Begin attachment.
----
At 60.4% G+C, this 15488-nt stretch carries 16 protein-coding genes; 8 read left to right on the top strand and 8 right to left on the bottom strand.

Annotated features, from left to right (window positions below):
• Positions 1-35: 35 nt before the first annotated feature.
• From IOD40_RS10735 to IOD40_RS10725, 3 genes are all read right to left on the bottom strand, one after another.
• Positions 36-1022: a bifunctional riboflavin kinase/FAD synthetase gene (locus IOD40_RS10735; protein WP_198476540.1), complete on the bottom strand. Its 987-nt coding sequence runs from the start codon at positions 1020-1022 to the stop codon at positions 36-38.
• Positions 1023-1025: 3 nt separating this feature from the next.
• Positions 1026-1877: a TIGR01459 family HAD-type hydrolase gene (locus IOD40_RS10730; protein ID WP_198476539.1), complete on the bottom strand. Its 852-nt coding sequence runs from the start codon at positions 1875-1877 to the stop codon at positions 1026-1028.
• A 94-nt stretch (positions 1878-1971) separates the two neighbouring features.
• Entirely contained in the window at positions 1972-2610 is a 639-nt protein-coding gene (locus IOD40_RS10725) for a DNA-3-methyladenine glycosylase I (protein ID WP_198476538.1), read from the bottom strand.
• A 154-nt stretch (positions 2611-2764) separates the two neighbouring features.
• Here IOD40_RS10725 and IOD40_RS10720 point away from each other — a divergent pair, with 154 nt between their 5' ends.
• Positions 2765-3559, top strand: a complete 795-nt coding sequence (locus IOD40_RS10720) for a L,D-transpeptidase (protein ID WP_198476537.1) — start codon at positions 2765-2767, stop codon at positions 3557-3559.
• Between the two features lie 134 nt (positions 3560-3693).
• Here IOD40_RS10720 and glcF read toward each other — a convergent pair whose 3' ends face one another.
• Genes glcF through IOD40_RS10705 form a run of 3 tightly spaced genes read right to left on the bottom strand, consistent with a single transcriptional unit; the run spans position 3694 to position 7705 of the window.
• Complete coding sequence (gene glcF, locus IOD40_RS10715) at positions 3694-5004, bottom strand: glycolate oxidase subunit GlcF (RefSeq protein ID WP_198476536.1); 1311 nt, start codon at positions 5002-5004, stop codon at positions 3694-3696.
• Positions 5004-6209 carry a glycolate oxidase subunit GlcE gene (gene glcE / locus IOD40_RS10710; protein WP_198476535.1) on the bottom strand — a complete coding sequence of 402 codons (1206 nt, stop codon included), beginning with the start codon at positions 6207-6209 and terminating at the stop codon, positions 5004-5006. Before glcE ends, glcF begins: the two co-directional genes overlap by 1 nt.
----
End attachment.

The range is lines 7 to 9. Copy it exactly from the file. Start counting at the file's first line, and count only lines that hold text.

• Positions 1026-1877: a TIGR01459 family HAD-type hydrolase gene (locus IOD40_RS10730; protein ID WP_198476539.1), complete on the bottom strand. Its 852-nt coding sequence runs from the start codon at positions 1875-1877 to the stop codon at positions 1026-1028.
• A 94-nt stretch (positions 1878-1971) separates the two neighbouring features.
• Entirely contained in the window at positions 1972-2610 is a 639-nt protein-coding gene (locus IOD40_RS10725) for a DNA-3-methyladenine glycosylase I (protein ID WP_198476538.1), read from the bottom strand.